As for balance, you do not have to worry about balancing every single muscle in the body. I like to think in terms of movements, not muscles. The NROL books as well as many other programs are based on the same philosophy and if going with a movement based program, the thinking is done for you.

If you do not have a program to go from, it is not that difficult. Basically, if you have no current imbalances to stay balanced just make sure your pulling movements (row variations, pull downs, pullup variations, etc) are done with similar volume as your push variations (bench press variations, overhead press variations, pushups, etc) and that your knee or quad dominant exercises (like squat variations) and your hip or hamstring dominant excericses (such as deadlift variations, pull-throughs, leg curl variants). You can also try to balance the vertical and horizontal planes but this is not a total necessity. It is also good, but again not a necessity, to have a mixture of bilateral and unilateral work. Unilateral work will really show you if you have limb to limb strength imbalances and will help alleviate them.

When doing core make sure you do lower back exercises as well as abdominal exercises and don't purely do flexion based exercises. Make sure your exercise menu have plenty of core stabilization exercises (the main function of your core is stabilization) as well as rotation and anti-rotation exercises.

Last edited by Depalma : 04-05-2009 at 09:01 AM.
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Old 04-09-2009, 02:56 AM   #7
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Okay, well... I've been thinking on it, and doing cardio for a few weeks now, and I'm certain that I like anaerobic exercise MUCH more than aerobic exercise. I mean, I realize I can't keep it up for a decent amount of time, so I've been trying to zigzag up and down, going slower (so aerobic?) during recovery periods and then pushing myself again.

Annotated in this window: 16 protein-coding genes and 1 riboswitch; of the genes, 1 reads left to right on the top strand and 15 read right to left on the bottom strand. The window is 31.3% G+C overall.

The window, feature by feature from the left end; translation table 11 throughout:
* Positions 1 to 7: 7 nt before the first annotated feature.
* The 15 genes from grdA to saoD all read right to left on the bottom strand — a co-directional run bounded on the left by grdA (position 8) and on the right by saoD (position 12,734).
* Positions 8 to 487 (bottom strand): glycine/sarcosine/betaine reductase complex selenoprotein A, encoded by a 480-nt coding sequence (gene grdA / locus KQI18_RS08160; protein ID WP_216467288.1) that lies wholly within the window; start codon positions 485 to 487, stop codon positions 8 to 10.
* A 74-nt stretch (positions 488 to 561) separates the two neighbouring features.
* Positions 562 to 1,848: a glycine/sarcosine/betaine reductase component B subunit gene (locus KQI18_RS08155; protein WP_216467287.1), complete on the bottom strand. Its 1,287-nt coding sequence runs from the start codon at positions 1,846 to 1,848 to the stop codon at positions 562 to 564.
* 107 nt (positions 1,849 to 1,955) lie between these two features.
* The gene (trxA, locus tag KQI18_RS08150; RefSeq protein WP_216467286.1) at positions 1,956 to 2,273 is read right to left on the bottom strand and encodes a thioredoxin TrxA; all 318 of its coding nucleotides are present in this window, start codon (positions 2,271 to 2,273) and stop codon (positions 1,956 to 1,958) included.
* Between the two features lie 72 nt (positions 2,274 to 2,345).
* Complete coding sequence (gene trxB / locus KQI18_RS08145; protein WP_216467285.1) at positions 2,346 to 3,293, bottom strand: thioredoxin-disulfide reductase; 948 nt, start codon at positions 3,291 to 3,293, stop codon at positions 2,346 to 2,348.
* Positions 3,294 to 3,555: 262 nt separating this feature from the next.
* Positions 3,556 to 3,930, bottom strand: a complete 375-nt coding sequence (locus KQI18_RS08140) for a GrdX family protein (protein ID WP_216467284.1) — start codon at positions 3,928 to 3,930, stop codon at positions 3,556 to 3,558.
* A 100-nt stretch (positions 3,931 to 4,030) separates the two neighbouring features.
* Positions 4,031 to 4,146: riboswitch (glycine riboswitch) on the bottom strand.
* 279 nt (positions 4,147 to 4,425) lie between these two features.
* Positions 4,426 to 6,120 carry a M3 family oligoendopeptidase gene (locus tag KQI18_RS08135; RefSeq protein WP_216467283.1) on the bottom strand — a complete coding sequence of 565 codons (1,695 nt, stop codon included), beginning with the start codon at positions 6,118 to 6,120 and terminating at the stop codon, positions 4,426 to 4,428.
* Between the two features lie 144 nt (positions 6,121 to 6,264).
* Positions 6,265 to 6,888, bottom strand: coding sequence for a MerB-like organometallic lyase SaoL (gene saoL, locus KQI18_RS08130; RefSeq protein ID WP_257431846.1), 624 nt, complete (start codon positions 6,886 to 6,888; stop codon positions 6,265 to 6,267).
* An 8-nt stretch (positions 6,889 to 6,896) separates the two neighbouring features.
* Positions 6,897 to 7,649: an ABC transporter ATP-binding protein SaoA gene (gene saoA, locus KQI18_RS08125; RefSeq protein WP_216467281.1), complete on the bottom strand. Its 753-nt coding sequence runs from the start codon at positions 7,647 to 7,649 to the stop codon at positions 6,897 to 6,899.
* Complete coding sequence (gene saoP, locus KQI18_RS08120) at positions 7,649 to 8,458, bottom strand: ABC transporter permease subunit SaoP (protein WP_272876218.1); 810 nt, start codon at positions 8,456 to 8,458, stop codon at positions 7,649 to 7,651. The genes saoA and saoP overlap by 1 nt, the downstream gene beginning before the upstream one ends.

I don't know... I guess aerobic exercise would be good for burning calories and everything, but it kind of bores me. It's not so bad when I'm using it to recover in between doing more really fast, challenging stuff, but like... during my brisk walks my mind starts to wander and I'm constantly checking the time and wondering how much longer till I'm done.. and I'm just bored. But I feel like when I'm trying to push myself as hard as I can possibly go (when I'm climbing stairs and trying to go farther... and faster) and my heart is beating so fast and I don't think I have the strength to continue forward but I make myself do so anyway.... always just a little bit more... and the only thing I can think about is that I have to keep going, that I can't give up... when I'm done, I feel so... accomplished. Empowered, I guess. And my heart is beating so fast, and I feel like I truly tried as hard as I could. I feel like I REALLY tried. But I walk briskly for an hour, and I don't really feel accomplished at all, I just feel like I walked for an hour. So I guess I really like the pushing myself to the top a lot more then. But um... since my primary mode of doing so is climbing stairs, is this going to be like... something I should not do every day? If so, how often should I do it? And/or is the fact that I'm pushing myself like this mean I'm already kind of doing some weight training for my legs in a way and with actual weight training I shouldn't really focus on my calves? I see what you are saying about balancing pushing and pulling and I'll try to think about that and figure it all out... it's just confusing to start out, I think.